Wednesday, October 19, 2005

The Quiet Erosion of Memory

I am treating myself to a Me-Day this Saturday by attending an all-day scrapbook gathering. 12 hours in a room full of fellow scrappers – creating, communing, and sharing inspiration while hopefully catching up on overdue preservation of family history. I’ve been spending the evenings this week organizing and preparing the things for the project I’ll be taking with me. I’m roughly three years behind on my projects, so I have a wide variety of options for what I could take, but have decided to continue on with the vacation book I started at – and haven’t touched since – the last scrap-a-thon I attended in May.

Vacation books are my favorite. Preserving a vacation in this medium lends so well to capturing the atmosphere and the feeling of being carefree, without schedule, and bursting with wonder and discovery. Photos, small souvenirs, ephemera, paper and embellishments of riotous color and loads journaling can recapture memories that may otherwise quietly slip away from recollection just as the bold brushstrokes of sunset melt into the dusk. In less time-constrained days, I would plant myself amongst my scrapping wares as soon as the photos came back from developing, and would compose our visual treasures into an elaborate oversized book. Feverishly. Joyously. Before the tiny details faded.

Nearly three years have already skittered away since we took the cruise for which I am currently creating a book. I came home from this trip pregnant, which explains a lot about the delay. But as I sorted the crisp, bright fragments by island and event, I realized how much I’d already begun to forget. Much was brought back simply by seeing the photos once more. The intensity of the rainbow off our balcony, arching gracefully over the St. Thomas Harbor. The vibrant, eye-piercing teal of the St. Maarten water. The lush, succulent jungle of Barbados that you can nearly feel soaking in beneath your skin. The taste of raw sugarcane, coconut milk, and pineapple straight from the plant. Photos are powerful tools of recollection.

Sadly, though, other things have already slipped away. I can’t remember the name of the guide whom with we spent our entire day on St. Lucia. While the photo itself is still charming, I don’t recall why the cluster of chickens congregating beneath the lemon grass was so funny to us. The significance of many of the sites and landmarks has become blurry now. I’ve forgotten the names of half the staff who took care of us on the boat – young men and women who seemed almost like family by the time we left.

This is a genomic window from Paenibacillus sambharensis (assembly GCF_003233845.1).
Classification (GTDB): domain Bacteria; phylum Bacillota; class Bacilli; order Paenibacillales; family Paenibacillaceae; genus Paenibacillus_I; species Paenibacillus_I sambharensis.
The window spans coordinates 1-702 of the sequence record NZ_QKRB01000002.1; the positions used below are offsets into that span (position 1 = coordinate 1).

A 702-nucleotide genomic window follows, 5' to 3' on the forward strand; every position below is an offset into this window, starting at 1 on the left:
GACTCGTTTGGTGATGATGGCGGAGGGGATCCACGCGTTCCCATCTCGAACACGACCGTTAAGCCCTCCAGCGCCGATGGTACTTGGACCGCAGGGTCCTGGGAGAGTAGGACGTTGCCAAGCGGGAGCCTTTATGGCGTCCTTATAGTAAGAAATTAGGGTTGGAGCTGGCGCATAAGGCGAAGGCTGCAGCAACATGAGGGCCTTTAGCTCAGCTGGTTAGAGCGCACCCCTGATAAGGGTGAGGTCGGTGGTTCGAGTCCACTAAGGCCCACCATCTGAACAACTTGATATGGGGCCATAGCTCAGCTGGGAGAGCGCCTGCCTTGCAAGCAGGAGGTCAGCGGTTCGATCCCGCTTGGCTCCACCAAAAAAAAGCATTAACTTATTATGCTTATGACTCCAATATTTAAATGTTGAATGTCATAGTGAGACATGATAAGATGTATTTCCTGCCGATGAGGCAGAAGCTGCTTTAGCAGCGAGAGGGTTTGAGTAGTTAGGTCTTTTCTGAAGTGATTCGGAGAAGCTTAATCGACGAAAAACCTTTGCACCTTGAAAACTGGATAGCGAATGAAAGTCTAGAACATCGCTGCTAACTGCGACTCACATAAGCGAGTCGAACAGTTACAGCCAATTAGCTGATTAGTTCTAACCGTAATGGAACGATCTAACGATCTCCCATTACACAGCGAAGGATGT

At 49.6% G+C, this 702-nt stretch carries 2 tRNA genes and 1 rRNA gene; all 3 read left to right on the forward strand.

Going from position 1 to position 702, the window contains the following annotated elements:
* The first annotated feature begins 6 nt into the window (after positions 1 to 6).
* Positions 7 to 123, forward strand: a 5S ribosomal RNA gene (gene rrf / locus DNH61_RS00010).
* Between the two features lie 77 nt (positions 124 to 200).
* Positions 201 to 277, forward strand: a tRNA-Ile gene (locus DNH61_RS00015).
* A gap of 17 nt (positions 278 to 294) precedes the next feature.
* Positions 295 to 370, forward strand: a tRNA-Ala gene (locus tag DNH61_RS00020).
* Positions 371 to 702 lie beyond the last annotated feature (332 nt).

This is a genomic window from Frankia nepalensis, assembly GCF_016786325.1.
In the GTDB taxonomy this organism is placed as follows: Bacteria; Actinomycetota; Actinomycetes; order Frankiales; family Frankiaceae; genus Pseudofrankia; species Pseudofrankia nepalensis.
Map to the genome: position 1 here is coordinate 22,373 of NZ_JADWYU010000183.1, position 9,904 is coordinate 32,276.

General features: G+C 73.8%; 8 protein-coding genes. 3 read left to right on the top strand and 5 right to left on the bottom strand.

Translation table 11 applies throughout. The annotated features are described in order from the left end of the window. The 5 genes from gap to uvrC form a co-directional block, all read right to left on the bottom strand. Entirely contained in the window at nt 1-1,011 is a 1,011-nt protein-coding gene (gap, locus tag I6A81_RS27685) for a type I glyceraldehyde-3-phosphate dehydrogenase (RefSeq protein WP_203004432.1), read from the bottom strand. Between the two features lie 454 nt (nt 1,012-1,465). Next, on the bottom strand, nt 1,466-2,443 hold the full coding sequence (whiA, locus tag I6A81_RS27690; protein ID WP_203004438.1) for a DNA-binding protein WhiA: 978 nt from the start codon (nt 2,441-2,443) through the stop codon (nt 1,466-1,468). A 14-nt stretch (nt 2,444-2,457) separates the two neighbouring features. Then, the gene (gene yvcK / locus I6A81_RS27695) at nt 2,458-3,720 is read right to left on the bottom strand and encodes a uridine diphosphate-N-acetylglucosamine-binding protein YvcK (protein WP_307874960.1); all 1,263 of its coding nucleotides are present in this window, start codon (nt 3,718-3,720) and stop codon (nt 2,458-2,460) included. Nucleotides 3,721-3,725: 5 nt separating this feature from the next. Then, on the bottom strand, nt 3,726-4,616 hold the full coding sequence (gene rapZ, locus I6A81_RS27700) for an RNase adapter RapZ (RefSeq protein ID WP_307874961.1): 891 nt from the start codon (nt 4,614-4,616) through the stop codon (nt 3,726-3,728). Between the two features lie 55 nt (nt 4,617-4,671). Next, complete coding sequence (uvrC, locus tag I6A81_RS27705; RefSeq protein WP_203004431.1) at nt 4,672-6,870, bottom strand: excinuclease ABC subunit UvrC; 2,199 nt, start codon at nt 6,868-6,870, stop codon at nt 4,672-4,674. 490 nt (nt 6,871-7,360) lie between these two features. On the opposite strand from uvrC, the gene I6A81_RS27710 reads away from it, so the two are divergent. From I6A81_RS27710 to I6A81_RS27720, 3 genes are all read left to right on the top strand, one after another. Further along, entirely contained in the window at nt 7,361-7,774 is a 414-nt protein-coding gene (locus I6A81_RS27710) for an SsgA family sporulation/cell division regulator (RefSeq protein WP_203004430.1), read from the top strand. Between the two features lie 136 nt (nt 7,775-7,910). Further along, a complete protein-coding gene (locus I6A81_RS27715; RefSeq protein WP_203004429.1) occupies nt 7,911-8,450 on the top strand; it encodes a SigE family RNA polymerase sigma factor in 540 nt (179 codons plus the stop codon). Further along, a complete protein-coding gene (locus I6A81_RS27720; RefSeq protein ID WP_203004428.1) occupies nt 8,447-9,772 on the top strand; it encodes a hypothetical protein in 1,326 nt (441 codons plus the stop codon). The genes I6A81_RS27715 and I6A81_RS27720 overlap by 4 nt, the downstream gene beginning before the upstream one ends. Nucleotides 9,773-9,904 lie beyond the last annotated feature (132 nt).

Ultimately, does it matter? No, I suppose not. I have more than a bounty of captured memories from our trip with which to work. But it’s the little details that make life sweet – it’s a shame to lose any of them.

On a revisited topic, I talked to my mom yesterday and asked her about LeeAnne’s kids. My mom is a Sunday School teacher, and the boys have been filtering through her class over the past few years since it all happened. They are still living with LeeAnne’s parents – after the murder-suicide, there was a threat from his parents of a custody battle. Apparently that had somehow been resolved and settled. The boys are doing all right, all things considered. The youngest has been blessed with the forgetfulness of a small child, and doesn’t seem to recall much – growing up relatively undisturbed and unaffected by the tragic loss of his parents. The middle boy likewise seems to have decently adjusted. The oldest remembers. He is sometimes all right. Other times, disturbed and haunted by what had transpired between the two most important people in his young life. Only time will reveal the consequences of the ripples.

Sometimes, to forget is a blessing.


Martie said...

Ahh Clew, we do get busy and tend to forget some of the small details but the pics should help revive them for you and if you don't remember all of them it probably won't matter. Although knowing you, I know that it will bother you to not remember ALL the details!

Have a great time scrapping Sat.

Give Incrediboy a kiss and pat MBD on the head for me!

Cheryl said...

The scrapping day sounds lovely... I have boxes and boxes of pics waiting for me to have time. I think I'll have to MAKE time.

Those poor kids--I really just can't imagine. The human spirit is an amazing thing, when you think of the sadness many suffer through but still make it out okay on the other side. That's my prayer for those boys.

Bougie Black Boy said...

Clew, I think it's time that we start compiling your blog into a book. you are brilliant. but you knew that! :)

Lori said...

I've been trying to work on a scrapbook for my daughter but have SO MUCH that I'm overwhelmed!

I'm so sorry about LeeAnne's children, and the tragedy of her passing. People are always saying that children are resilient, and in some cases they are. Both there are some things that are so difficult to overcome..and forget.

My prayers for "forgetfulness"...and moving on.

Rebecca said...

I absolutely think that forgetting some things....are best. For now anyway. There are doors that can be reopened at a later date.